Interestingly, Ifb-Bwd and Canon neurons provide inputs to almost non-overlapping sets of inhibitory interneurons, suggesting that dedicated premotor interneurons mediate early-phase versus late-phase motor inhibition (Supplementary Fig. 8c). A31k is the only downstream inhibitory premotor neurons common to Canon and Ifb-Bwd neurons. Activity of the A31k neuron lasts much longer than that of A02e (a PMSI), which is only innervated by Ifb-Bwd neurons, consistent with the idea that Ifb-Bwd and Canon neurons provides early-excitation and late-excitation to this and other downstream neurons, respectively (Supplementary Fig. 8d–h).

Inhibition mediated by Canon neurons is not only later but also likely longer compared to that mediated by Ifb-Bwd neurons, since the target premotor interneurons in each neuromere receive inputs from Canon neurons in two consecutive neuromeres. The long duration of Canon-mediated activation suggests that it is present even after MN activity ceases. Thus, Canon-mediated late-phase inhibition may play roles not only in the process of muscular relaxation but also maintenance of the relaxed state after movement, which might be important to inhibit inappropriate contraction induced by self-generated sensory signals46.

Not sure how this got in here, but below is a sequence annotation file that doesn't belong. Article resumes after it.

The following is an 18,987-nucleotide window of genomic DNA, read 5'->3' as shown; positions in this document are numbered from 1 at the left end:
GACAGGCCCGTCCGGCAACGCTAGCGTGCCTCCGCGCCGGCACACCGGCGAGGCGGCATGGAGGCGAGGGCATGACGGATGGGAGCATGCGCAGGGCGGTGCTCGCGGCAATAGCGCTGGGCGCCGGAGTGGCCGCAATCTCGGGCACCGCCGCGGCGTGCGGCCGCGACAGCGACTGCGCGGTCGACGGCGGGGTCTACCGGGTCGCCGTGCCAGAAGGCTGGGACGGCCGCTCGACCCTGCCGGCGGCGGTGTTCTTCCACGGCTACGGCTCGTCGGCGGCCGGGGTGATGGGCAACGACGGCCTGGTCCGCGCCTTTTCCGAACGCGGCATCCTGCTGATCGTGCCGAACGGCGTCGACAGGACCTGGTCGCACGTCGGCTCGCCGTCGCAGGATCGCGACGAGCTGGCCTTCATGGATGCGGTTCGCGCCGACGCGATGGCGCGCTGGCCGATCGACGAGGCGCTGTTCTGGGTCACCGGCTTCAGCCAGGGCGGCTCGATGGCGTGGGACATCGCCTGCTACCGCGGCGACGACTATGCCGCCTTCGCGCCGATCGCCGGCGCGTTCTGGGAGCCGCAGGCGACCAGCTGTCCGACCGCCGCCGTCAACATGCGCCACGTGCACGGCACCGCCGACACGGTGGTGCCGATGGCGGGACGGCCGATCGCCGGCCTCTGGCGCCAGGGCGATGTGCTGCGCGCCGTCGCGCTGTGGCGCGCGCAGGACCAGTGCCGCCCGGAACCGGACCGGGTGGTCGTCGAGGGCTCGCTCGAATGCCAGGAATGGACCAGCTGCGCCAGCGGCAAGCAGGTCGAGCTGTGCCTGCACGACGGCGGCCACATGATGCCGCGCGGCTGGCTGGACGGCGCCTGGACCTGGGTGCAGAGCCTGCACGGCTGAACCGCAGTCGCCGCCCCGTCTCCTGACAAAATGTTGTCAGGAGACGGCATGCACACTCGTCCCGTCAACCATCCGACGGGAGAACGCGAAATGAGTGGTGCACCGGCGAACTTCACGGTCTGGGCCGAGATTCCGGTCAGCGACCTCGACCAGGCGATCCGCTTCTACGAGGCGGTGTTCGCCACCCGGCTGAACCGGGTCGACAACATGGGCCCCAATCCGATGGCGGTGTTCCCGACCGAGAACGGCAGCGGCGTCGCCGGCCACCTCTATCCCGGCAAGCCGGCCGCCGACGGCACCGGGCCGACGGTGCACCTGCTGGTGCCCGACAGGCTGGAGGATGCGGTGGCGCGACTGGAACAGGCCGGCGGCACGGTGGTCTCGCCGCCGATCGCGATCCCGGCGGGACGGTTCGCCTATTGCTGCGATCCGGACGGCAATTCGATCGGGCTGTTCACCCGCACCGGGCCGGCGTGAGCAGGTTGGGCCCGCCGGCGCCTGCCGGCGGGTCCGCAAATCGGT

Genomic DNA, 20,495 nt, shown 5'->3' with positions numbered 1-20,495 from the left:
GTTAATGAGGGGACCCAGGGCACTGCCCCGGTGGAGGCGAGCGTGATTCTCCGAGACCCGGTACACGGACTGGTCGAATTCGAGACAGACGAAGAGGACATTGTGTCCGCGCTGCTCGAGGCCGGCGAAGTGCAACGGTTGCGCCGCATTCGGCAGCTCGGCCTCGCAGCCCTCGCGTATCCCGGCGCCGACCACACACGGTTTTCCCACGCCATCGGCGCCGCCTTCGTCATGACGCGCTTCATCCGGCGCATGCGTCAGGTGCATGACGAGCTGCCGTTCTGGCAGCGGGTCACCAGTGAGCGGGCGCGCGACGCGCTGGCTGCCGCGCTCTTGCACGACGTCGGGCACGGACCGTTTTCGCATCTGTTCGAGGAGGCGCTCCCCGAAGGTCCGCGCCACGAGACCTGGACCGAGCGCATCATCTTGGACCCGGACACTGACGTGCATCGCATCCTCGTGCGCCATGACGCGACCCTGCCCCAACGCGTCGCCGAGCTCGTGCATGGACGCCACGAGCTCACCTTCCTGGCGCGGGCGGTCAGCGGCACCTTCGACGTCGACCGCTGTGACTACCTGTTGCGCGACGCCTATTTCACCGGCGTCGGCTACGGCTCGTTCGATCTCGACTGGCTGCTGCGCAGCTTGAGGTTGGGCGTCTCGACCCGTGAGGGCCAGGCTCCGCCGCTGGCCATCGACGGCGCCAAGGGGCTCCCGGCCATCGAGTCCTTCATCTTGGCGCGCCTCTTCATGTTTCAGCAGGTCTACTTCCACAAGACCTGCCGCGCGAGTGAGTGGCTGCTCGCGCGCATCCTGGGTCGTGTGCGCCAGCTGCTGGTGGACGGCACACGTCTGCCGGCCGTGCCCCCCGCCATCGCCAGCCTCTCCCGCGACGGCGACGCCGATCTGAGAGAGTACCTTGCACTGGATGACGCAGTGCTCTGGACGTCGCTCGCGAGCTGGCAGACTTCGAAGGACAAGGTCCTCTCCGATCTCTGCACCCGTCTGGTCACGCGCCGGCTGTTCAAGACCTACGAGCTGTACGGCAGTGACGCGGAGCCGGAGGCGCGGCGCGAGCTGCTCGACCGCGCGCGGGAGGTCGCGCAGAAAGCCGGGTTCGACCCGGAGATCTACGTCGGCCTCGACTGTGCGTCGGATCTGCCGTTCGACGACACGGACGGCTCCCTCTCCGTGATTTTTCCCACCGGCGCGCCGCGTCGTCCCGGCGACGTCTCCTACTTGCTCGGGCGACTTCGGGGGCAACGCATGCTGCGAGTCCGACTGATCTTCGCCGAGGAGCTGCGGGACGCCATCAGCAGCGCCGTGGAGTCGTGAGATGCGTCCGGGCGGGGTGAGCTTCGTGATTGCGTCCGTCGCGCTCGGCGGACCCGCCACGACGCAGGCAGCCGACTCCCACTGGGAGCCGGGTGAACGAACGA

Canon–Canon network regulates its own intersegmentally propagating activities

Our results showed that Canon neurons regulate not only muscle relaxation but also their own intersegmentally propagating activities. Segmentally repeated Canon neurons bidirectionally connect with each other by forming a bundle of axons (Fig. 6a–e). When synaptic transmission in the Canon–Canon network was inhibited, segmentally propagating activity of Canon neurons was often interrupted (Fig. 6f–i). It should be noted that in the absence of transmission by the Canon–Canon network, waves of muscle contraction propagated normally in all peristalses we observed (Supplementary Fig. 7b–d). Thus, the Canon–Canon network is specifically required for generating the pattern of muscular relaxation, not contraction. However, the activity of Canon neurons should also be under the influence of the earlier activating excitatory CPGs, since Canon activities and muscle relaxation must occur in phase with contraction of muscles. Indeed, calcium imaging showed that propagating activity of Canon neurons is in phase with that of earlier activating MNs (Fig. 1c, d and Supplementary Fig. 1e). Thus, the Canon–Canon network appears to function as a sub-circuit or smaller pattern generating circuit that functions within a larger CPG, as proposed in other systems1,3.